Of all the stories you have reported on, what are you most proud of and why?
I was very fortunate to be able to travel to Haiti in the wake of the earthquake there, and WGN was very generous in allowing me to produce a feature about a water well we built in a village named Jerusalem, just outside of Port-au-Prince, in honor of my late husband. The people I met there were inspiring to me in their kindness, warmth and perseverance in the wake of tragedy. However, I meet so many of similar character covering daily tragedy in my own city. Anytime I can do justice to any person’s story with truth and compassion in a way that sparks empathy in viewers, that’s a story with which I’m satisfied. The best stories are ones in which the audience feels something; from my viewpoint, the best feeling I can evoke is that we’re more similar than different in the challenges we face. Being in local news, I would like viewers to come away from local journalism with the feeling that “we’re all in this together.”

Tell me something about yourself that most people would be surprised to know.
I love to read, but I don’t have time to spend with as many books as I would like. As a function of time and convenience, I’ve recently become a podcast junkie; I listen to them in the car, walking around, while exercising, or at my desk. My favorites? StartUp, Radiolab, Freakonomics, ReplyAll, Backstory and Science Friday.

Member Profile: Eric Fogel

Summer 2008

From a street-savvy kid born and raised in Queens, New York, to a student on a full scholarship to Pomona College in California, to a member of the “perfect” profession for him (the law), PBKACA treasurer Eric Fogel has come a long way.

Eric grew up as the middle child in a family that focused on business and emphasized academic achievement. Not surprisingly, he graduated from high school with excellent grades, but he also found time to play punch ball, stick ball and handball.

At Pomona, Eric says he studied way too hard, but it paid off as he earned degrees in English and philosophy, graduated summa cum laude, and obtained his PBK key from the Gamma Chapter. Eric says he loved Pomona’s “great books” style of education, which offered small classes and close relationships with the professors.

While in college, he developed a love for Shakespeare, whose displays of multiple sides of human conflict gave him good training for a future career in the law. But Eric did not go directly to law school. After winning a philosophy prize, he was encouraged to pursue an academic career and attended the University of Michigan to study philosophy. After he received his master’s degree, reality set in as he recognized the dearth of non-academic jobs for philosophy majors. After a short stint as a stockbroker, he enrolled in a J.D./M.B.A. program at the University of Michigan. The program allowed him to combine his interest in human conflict, his education in ethics and logic and his business background into a career in corporate and securities law.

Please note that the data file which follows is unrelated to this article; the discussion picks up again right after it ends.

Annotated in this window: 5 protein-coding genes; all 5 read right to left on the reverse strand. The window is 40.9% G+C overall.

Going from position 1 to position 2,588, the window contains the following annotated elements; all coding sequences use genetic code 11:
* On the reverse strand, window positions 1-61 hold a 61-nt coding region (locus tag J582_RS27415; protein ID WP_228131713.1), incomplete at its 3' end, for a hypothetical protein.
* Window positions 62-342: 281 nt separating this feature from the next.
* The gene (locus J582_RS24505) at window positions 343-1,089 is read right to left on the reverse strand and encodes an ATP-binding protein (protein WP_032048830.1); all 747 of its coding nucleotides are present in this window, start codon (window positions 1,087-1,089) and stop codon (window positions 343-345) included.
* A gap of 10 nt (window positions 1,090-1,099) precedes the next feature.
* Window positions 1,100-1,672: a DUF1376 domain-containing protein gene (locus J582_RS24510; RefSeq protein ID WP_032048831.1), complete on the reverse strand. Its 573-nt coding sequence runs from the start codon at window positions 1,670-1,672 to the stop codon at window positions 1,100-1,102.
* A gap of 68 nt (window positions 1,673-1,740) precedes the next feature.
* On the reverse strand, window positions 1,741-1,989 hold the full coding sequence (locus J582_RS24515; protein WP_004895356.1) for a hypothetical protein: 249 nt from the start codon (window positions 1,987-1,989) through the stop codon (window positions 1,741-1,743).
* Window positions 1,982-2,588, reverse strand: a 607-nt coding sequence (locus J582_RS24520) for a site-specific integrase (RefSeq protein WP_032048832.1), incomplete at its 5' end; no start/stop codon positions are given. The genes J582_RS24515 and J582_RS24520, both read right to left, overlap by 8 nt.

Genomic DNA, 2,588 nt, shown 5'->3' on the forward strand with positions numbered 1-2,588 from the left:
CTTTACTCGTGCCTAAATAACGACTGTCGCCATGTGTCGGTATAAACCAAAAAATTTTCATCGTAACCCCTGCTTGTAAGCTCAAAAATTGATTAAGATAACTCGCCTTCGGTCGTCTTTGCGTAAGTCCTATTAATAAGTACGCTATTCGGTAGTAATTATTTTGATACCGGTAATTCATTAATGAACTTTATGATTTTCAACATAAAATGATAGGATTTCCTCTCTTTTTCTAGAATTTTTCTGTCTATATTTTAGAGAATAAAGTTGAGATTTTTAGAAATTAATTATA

Eric has practiced law for over twenty years, and he is now a shareholder at Schuyler Roche, P.C., where he is known for his expertise in various areas of corporate law. In 1995, Eric’s academic tendencies caught up to him, and he became an adjunct professor for the McGeorge School of Law in Sacramento, California, where he teaches a course on international business transactions.

Eric and his wife, Debi, spend their free time in the city of Chicago, enjoying theater, fine dining and classical music. After their son, Alexander, went off to college three years ago, Eric “found” PBKACA. His passion for education, his love of scholarship and his interest in debating made him a perfect fit for the Association, and he became a Board member within a year. Like many members he feels an immediate affinity with every PBK key holder and hopes that each of us “finds” one another to build a dynamic association in Chicago.

Member Profile: David Hirschey

Fall 2008

David always knew he wanted to be a lawyer. As a focused and studious youngster growing up in Edina, a suburb of Minneapolis, he received an excellent public school education and was on the high school debate team and the public speaking team. He followed his father’s dream to attend Northwestern University, where he majored in political science.

Following his graduation from law school at the University of Michigan in 1975, David spent four years in corporate law and estate planning. He began his career with The Northern Trust Company – a large Chicago bank – in 1979 and has been in the field of wills, trusts, and individual retirement accounts for almost 30 years. Currently a senior attorney in the Legal Department, David might be considered a “lawyer’s lawyer,” providing legal counsel and advice to trust administrators and attorneys in private practice. He has also served as Chairman of the Trust Law Committee of the Chicago Bar Association and in 2003 he received the Austin Fleming Distinguished Service Award from the Chicago Estate Planning Council.